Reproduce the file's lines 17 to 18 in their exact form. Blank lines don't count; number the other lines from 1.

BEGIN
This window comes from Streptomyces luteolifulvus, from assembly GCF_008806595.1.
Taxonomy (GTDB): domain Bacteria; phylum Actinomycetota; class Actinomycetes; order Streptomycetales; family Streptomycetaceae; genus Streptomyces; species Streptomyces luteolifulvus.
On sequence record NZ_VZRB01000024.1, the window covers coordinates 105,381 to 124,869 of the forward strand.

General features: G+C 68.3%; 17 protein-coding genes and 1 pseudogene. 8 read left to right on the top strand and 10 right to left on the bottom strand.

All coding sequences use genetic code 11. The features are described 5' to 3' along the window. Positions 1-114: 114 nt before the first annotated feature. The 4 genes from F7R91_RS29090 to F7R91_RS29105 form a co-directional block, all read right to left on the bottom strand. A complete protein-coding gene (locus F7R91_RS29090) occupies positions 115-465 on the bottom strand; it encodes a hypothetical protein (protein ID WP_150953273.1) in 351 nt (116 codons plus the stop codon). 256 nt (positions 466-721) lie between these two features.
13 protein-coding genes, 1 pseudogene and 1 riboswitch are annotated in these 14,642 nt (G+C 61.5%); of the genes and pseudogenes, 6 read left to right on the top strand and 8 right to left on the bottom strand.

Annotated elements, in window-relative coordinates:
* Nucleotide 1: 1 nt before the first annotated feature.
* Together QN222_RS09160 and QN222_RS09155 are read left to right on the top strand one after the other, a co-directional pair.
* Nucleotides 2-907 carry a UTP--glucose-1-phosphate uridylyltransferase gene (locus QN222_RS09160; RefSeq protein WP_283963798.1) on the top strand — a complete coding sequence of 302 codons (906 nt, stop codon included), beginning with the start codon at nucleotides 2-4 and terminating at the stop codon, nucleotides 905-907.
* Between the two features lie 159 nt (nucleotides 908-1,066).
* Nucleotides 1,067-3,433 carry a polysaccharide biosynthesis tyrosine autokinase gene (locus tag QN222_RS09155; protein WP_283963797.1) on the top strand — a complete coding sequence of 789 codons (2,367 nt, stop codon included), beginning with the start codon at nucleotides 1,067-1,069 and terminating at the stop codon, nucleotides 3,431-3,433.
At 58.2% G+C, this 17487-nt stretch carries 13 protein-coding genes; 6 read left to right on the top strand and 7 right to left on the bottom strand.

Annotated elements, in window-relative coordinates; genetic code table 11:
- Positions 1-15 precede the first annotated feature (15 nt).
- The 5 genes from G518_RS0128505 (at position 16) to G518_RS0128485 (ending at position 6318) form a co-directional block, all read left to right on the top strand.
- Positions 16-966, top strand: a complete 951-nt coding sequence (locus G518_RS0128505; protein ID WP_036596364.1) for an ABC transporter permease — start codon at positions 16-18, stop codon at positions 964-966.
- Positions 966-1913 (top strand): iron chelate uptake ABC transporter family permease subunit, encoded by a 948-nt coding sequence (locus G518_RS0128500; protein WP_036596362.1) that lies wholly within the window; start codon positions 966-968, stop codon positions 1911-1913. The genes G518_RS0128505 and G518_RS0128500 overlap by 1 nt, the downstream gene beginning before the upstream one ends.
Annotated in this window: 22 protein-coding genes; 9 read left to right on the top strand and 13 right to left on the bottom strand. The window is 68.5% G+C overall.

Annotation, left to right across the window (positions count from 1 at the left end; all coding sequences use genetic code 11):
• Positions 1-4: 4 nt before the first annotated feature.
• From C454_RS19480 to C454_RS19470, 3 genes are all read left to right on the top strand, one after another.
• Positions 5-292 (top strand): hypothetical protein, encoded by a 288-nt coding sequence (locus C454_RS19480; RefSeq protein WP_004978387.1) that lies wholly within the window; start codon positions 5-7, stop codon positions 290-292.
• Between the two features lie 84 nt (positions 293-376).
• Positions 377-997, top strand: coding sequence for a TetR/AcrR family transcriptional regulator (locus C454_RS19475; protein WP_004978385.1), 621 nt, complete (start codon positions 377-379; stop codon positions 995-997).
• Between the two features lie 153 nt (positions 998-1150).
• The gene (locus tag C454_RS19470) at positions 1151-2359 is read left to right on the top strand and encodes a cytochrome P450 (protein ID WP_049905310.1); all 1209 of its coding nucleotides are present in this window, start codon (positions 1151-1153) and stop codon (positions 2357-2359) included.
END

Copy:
- Positions 16-966, top strand: a complete 951-nt coding sequence (locus G518_RS0128505; protein ID WP_036596364.1) for an ABC transporter permease — start codon at positions 16-18, stop codon at positions 964-966.
- Positions 966-1913 (top strand): iron chelate uptake ABC transporter family permease subunit, encoded by a 948-nt coding sequence (locus G518_RS0128500; protein WP_036596362.1) that lies wholly within the window; start codon positions 966-968, stop codon positions 1911-1913. The genes G518_RS0128505 and G518_RS0128500 overlap by 1 nt, the downstream gene beginning before the upstream one ends.